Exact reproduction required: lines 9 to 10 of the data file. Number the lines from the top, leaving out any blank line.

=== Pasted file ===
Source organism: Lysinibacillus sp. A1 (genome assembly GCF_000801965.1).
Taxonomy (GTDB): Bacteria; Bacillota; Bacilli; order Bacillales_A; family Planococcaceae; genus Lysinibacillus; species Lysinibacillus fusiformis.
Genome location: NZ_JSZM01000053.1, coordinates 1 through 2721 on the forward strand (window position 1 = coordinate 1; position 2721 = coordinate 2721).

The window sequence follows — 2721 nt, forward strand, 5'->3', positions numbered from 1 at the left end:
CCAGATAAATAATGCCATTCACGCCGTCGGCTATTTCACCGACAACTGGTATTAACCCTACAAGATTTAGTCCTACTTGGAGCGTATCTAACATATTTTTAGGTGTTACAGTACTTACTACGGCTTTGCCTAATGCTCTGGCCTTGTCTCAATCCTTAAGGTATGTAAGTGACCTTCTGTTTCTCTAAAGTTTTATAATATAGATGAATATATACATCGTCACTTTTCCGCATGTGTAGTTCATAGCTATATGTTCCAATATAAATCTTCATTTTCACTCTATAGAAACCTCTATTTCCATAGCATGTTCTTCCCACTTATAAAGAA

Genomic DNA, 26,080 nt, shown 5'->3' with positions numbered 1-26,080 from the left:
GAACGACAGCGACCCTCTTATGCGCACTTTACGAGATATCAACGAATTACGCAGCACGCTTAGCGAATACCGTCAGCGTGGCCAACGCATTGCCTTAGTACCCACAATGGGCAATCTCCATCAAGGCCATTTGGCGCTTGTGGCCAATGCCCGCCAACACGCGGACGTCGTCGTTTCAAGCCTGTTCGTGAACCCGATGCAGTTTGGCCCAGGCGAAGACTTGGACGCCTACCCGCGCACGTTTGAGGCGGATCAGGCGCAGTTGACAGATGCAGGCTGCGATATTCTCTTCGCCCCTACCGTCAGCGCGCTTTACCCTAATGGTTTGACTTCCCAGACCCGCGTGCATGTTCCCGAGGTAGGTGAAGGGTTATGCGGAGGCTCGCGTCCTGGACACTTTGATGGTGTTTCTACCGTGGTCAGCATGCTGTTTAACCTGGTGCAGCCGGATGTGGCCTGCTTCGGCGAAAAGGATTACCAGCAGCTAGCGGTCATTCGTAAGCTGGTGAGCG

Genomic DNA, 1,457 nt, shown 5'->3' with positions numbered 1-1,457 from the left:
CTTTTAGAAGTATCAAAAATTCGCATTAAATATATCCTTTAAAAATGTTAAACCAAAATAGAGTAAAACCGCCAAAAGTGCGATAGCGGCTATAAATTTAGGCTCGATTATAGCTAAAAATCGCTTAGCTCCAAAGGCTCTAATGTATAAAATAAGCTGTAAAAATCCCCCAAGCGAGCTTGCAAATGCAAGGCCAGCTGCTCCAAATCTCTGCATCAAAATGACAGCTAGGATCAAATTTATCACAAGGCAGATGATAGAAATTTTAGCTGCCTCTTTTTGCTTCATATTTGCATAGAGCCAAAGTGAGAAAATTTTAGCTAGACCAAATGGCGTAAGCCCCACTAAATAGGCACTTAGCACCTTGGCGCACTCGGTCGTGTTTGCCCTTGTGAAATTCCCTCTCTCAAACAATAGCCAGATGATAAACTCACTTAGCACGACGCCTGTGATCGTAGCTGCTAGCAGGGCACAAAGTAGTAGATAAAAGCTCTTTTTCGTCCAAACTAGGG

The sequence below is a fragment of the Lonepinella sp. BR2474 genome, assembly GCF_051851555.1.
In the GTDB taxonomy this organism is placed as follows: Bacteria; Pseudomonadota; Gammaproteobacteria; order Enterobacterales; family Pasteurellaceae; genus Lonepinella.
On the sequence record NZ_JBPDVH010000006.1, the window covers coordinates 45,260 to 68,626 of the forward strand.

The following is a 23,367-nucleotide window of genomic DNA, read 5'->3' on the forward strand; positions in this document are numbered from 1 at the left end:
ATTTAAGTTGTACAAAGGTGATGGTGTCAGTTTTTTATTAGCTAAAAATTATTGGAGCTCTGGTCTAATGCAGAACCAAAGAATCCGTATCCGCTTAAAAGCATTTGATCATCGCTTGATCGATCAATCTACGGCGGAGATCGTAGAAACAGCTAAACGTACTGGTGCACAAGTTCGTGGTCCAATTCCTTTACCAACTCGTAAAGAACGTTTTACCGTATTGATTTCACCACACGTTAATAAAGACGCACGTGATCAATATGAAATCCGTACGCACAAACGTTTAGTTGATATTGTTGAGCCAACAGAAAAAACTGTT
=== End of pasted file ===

CTTTTAGAAGTATCAAAAATTCGCATTAAATATATCCTTTAAAAATGTTAAACCAAAATAGAGTAAAACCGCCAAAAGTGCGATAGCGGCTATAAATTTAGGCTCGATTATAGCTAAAAATCGCTTAGCTCCAAAGGCTCTAATGTATAAAATAAGCTGTAAAAATCCCCCAAGCGAGCTTGCAAATGCAAGGCCAGCTGCTCCAAATCTCTGCATCAAAATGACAGCTAGGATCAAATTTATCACAAGGCAGATGATAGAAATTTTAGCTGCCTCTTTTTGCTTCATATTTGCATAGAGCCAAAGTGAGAAAATTTTAGCTAGACCAAATGGCGTAAGCCCCACTAAATAGGCACTTAGCACCTTGGCGCACTCGGTCGTGTTTGCCCTTGTGAAATTCCCTCTCTCAAACAATAGCCAGATGATAAACTCACTTAGCACGACGCCTGTGATCGTAGCTGCTAGCAGGGCACAAAGTAGTAGATAAAAGCTCTTTTTCGTCCAAACTAGGG

The sequence below is a fragment of the Lonepinella sp. BR2474 genome, assembly GCF_051851555.1.